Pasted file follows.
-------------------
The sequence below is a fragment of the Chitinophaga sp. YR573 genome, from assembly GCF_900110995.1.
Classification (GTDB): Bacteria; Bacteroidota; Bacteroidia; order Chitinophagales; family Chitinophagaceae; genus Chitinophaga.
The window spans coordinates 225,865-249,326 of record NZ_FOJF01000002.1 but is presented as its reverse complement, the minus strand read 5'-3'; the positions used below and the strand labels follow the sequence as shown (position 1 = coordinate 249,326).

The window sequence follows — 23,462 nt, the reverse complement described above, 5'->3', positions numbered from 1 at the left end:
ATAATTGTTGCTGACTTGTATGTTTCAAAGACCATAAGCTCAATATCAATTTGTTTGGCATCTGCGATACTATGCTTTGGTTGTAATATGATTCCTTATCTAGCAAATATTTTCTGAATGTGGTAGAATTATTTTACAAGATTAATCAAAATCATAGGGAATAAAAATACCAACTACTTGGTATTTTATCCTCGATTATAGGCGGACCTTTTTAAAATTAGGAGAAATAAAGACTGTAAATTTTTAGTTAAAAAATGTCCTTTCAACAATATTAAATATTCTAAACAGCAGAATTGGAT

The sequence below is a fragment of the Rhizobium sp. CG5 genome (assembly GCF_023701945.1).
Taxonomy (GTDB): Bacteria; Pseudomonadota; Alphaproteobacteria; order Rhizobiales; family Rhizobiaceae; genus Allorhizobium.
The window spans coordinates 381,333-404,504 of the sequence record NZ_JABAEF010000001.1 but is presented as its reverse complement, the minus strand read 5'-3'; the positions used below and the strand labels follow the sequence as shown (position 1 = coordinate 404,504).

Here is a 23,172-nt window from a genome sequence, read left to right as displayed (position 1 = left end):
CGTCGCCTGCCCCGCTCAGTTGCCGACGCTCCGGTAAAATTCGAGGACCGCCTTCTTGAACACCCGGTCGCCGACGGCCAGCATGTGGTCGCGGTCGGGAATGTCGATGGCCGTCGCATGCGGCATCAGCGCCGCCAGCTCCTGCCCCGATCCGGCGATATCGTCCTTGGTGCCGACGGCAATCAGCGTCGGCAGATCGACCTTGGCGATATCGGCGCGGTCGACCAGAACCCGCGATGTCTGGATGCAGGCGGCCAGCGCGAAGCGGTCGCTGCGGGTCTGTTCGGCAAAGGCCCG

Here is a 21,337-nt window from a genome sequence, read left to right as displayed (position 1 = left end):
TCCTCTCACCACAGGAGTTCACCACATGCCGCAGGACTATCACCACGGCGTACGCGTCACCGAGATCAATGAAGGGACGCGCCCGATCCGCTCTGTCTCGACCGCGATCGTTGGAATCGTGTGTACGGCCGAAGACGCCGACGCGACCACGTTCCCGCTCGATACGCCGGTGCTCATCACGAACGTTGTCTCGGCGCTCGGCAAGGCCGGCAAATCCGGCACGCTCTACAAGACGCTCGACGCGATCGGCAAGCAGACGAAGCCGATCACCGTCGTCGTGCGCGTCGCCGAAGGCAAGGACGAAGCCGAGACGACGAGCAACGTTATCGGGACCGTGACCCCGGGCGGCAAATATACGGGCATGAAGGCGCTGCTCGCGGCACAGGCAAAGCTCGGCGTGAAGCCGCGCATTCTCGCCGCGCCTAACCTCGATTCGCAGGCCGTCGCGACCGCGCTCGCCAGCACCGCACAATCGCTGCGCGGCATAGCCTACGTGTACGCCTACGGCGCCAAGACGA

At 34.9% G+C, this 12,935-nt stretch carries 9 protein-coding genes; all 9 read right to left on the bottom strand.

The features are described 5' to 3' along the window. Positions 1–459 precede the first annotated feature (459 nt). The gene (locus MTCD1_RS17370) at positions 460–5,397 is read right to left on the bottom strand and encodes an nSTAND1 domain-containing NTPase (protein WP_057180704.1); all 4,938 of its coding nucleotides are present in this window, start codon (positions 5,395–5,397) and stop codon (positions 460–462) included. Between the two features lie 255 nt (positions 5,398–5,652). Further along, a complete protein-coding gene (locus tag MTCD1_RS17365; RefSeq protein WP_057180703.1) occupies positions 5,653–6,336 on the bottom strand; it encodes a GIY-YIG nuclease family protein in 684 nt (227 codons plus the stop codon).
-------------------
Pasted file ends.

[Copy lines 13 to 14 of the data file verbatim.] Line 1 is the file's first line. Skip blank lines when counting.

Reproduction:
At 34.9% G+C, this 12,935-nt stretch carries 9 protein-coding genes; all 9 read right to left on the bottom strand.

The features are described 5' to 3' along the window. Positions 1–459 precede the first annotated feature (459 nt). The gene (locus MTCD1_RS17370) at positions 460–5,397 is read right to left on the bottom strand and encodes an nSTAND1 domain-containing NTPase (protein WP_057180704.1); all 4,938 of its coding nucleotides are present in this window, start codon (positions 5,395–5,397) and stop codon (positions 460–462) included. Between the two features lie 255 nt (positions 5,398–5,652). Further along, a complete protein-coding gene (locus tag MTCD1_RS17365; RefSeq protein WP_057180703.1) occupies positions 5,653–6,336 on the bottom strand; it encodes a GIY-YIG nuclease family protein in 684 nt (227 codons plus the stop codon).